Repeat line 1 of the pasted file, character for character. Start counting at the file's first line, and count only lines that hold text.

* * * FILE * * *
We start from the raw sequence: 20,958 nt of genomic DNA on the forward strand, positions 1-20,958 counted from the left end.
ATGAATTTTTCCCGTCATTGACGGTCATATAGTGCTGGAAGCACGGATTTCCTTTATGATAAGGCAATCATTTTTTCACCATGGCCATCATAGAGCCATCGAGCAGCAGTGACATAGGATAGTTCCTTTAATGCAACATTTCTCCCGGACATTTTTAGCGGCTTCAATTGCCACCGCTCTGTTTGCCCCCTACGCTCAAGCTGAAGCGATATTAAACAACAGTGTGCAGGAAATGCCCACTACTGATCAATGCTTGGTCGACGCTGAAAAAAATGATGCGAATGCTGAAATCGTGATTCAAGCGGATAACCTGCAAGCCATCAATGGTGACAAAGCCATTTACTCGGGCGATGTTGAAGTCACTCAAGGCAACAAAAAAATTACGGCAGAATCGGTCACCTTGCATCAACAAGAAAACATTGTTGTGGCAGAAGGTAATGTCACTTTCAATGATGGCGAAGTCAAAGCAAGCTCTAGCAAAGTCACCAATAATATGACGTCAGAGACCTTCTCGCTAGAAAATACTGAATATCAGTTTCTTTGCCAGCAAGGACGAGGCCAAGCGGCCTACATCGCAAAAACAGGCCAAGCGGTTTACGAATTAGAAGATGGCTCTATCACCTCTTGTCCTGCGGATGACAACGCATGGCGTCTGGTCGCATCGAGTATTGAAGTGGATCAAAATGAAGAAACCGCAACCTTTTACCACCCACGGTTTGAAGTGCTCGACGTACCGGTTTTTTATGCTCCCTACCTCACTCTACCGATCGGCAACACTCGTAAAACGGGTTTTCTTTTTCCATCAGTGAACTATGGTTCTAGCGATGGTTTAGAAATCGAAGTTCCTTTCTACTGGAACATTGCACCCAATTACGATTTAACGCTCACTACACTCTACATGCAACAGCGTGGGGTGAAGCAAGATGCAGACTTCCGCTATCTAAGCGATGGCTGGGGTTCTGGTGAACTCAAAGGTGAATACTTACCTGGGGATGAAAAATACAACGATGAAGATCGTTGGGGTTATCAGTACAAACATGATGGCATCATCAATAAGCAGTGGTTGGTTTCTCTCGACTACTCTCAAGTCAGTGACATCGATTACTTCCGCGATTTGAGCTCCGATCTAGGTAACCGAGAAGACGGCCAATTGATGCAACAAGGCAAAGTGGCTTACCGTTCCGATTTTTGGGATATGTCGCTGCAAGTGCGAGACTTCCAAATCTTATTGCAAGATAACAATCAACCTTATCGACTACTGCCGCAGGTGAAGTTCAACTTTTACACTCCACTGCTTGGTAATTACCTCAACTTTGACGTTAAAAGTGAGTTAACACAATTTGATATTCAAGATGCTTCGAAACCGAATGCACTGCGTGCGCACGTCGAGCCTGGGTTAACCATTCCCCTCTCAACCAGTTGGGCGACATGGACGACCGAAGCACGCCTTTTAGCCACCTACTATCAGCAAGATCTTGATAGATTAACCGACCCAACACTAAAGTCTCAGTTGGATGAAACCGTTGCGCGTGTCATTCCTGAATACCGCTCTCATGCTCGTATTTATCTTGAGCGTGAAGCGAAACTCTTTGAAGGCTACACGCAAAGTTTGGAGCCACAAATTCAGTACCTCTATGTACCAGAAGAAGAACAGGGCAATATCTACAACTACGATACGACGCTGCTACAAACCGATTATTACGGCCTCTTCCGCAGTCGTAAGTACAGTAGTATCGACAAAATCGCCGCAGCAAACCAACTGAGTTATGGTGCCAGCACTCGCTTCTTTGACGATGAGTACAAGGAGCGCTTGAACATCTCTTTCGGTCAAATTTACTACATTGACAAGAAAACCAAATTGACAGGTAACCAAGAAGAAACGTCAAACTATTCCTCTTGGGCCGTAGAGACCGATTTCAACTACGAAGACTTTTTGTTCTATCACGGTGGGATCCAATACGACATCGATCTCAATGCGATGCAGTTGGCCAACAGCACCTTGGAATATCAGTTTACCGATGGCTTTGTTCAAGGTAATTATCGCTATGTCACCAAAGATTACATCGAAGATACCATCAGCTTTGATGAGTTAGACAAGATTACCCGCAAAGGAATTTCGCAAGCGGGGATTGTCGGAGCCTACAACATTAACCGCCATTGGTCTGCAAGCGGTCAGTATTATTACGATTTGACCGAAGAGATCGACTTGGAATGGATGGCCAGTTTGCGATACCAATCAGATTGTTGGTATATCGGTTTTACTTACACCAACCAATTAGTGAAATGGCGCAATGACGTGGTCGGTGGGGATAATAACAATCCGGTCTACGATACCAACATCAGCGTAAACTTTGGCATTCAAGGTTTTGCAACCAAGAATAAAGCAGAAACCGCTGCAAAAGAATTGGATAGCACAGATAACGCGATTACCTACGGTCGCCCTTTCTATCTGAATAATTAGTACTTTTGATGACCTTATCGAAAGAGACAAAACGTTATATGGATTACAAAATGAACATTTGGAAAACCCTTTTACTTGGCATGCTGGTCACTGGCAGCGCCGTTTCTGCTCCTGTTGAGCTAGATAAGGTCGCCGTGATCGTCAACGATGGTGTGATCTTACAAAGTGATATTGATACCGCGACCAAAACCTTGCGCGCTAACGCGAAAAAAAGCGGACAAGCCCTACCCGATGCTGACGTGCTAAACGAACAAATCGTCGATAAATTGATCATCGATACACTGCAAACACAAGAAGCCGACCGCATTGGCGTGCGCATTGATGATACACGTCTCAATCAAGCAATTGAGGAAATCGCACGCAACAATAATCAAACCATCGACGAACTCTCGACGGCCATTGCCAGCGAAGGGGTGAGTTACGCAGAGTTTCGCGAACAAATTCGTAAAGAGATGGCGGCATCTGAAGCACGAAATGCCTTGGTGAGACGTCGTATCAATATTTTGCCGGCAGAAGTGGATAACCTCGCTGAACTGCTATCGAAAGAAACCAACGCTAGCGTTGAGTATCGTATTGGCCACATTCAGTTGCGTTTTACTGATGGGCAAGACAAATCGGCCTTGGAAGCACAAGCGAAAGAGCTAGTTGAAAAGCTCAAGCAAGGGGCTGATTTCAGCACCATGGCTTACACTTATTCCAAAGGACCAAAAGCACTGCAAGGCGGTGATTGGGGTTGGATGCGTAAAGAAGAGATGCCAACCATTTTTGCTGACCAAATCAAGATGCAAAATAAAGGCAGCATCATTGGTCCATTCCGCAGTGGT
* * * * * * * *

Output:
We start from the raw sequence: 20,958 nt of genomic DNA on the forward strand, positions 1-20,958 counted from the left end.